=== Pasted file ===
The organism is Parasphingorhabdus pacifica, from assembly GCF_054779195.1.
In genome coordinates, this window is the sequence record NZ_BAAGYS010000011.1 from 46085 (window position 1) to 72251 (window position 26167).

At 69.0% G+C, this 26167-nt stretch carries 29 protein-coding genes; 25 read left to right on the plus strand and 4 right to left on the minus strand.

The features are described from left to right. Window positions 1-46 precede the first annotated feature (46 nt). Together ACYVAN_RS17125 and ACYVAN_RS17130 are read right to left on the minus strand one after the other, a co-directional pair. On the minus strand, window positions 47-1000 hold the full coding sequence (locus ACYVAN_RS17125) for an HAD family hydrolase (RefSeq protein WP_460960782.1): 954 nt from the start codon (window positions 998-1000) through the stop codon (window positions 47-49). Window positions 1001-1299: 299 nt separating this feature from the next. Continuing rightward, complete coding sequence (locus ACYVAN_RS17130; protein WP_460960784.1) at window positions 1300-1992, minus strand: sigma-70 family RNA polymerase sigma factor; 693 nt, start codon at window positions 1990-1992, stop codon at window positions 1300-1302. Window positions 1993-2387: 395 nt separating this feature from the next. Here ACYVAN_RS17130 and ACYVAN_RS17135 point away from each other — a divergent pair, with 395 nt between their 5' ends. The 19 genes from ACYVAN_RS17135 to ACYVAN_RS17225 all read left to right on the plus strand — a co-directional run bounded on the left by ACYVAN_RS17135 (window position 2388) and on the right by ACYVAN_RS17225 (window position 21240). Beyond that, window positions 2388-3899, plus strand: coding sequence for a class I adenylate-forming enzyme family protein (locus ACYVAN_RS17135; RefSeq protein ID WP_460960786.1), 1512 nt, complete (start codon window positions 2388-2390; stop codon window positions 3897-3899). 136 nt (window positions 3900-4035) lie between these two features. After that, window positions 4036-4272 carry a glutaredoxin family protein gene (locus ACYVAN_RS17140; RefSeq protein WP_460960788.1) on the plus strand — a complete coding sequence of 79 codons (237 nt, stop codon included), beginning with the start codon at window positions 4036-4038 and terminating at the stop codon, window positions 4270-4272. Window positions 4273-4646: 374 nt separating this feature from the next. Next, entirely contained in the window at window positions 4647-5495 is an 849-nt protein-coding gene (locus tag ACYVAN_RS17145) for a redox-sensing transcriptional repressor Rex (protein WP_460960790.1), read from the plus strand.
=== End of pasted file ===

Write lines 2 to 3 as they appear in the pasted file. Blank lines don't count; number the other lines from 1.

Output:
In genome coordinates, this window is the sequence record NZ_BAAGYS010000011.1 from 46085 (window position 1) to 72251 (window position 26167).

At 69.0% G+C, this 26167-nt stretch carries 29 protein-coding genes; 25 read left to right on the plus strand and 4 right to left on the minus strand.